From the sidelines


VHSL chatter about changing playoffs

By Marty Gordon

The high school football season is over, but the talk about the length of the season is continuing into the new year. Billy Hahn, the executive director of the Virginia High School League, has publicly said he thinks the season drags on maybe a week or two too long.

I tend to agree. At the heart of the matter is the change in classifications that took place several years ago from three to six. When the VHSL did this, more schools were able to play in the postseason.

This wasn’t necessarily a bad thing, but it wasn’t a good thing either. If you count the benefit games that do bring in extra money at the gate, several of our local schools could be playing 14 to 15 games a season.

The VHSL also needs to discuss the issue of teams with just two wins making the postseason. It does not make sense for that to be happening. To make the playoffs, a team should have won at least half of its games.

Regions like 4-West also present a problem. With only eight teams in the region, every team makes it to the playoffs no matter the record. Athletic directors should join this debate and come up with a solution.

Many of the smaller schools here in southwest Virginia are facing a much bigger problem: what to do when only 11 or 12 players come out for the varsity squad. We saw what happened in Bland County this year, and Craig County has to deal with the same matter every year.

I have a solution. Every region should go back to a maximum of six schools making the playoffs. The top two seeds would get a bye the first week. The playoff games would certainly be more competitive.

Does that sound familiar? It should. When there were only three classifications, teams had to play their way into the postseason and typically the top teams benefited because of their regular season.

In many cases under the current setup, the current regular season doesn’t matter at all except to serve as a vehicle to determine postseason seeding.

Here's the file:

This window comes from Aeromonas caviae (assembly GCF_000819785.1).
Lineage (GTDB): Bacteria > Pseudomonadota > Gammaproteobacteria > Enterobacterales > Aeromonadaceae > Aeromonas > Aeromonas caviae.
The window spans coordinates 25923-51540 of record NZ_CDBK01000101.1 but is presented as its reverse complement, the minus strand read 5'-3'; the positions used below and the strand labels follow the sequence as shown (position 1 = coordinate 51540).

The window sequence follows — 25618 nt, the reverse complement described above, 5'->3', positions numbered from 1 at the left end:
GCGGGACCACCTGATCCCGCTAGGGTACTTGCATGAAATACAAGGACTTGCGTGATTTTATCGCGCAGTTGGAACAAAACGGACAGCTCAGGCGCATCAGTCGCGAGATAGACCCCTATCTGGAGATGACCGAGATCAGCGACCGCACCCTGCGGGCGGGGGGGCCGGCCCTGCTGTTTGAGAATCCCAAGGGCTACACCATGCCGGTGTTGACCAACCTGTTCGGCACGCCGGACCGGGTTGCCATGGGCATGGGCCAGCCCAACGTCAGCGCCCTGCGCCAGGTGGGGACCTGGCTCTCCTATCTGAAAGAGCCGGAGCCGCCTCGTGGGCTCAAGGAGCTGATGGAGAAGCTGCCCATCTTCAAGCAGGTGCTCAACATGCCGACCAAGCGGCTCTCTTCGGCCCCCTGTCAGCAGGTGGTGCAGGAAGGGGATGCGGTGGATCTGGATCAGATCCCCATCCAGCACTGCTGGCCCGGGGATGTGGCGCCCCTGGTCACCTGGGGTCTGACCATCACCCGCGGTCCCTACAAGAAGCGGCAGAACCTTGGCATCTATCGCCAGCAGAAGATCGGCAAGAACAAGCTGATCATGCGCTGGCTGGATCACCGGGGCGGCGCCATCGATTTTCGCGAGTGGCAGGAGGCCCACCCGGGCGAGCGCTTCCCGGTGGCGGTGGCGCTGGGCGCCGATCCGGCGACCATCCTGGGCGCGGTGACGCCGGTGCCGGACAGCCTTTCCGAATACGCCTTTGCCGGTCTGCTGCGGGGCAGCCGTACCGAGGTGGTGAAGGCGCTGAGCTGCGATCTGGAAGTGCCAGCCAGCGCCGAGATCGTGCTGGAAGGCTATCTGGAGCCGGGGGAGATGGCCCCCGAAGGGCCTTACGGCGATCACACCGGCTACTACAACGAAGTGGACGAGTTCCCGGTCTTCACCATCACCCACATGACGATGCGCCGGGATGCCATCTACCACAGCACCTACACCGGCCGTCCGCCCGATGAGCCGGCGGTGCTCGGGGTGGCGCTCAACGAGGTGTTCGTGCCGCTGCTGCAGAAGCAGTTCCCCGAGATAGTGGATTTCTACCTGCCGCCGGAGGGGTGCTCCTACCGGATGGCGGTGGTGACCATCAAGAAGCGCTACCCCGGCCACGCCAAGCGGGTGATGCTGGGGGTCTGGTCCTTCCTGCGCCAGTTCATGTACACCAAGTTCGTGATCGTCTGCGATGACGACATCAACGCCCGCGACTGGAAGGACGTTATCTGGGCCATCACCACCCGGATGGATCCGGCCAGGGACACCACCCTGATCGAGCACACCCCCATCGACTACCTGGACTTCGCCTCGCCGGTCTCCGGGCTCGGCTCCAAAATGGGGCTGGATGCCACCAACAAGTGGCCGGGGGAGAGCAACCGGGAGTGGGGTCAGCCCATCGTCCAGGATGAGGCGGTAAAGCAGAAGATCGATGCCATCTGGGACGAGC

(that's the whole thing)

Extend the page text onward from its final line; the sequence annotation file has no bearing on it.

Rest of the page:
The VHSL is in the process of discussing the numbers game and is considering the possibility of introducing eight-player football. Yes, this too could help the smaller schools with their player crunch.. The plan would be similar to the way many of the schools practice during the summer with 7-on-7. It could be a viable option.

I don’t know what the answer is for the numbers game, but I do remember what Bland County did years ago when they had a combined football team from Bland and Rocky Gap high schools. It worked, but their numbers have continued to fall, and the two schools consolidated a few years back.

I don’t know if Bland will ever have football again, and I suspect several schools in the deep southwestern part of the state are facing a similar problem. Those schools have faced a lot of consolidation over the years and have found it tough to find other schools to play a full schedule.  A typical season often includes playing teams from West Virginia and Kentucky.

The length of the football season has also taken a toll on many high schools’ basketball seasons, the start of which has been delayed for as much as a month. That, too, is something to consider.

I can’t complain about the excitement of high school football, and Friday nights in Southwest Virginia are important to all of our communities. But the future of the schools and the health and well-being of the kids themselves must be considered. A longer season takes its toll on the bodies of these young student-athletes as they wear down. The VHSL must consider this and all the other “problems” associated with an 11- to 15-week season.

We at least need to be talking about and seeking solutions and changes.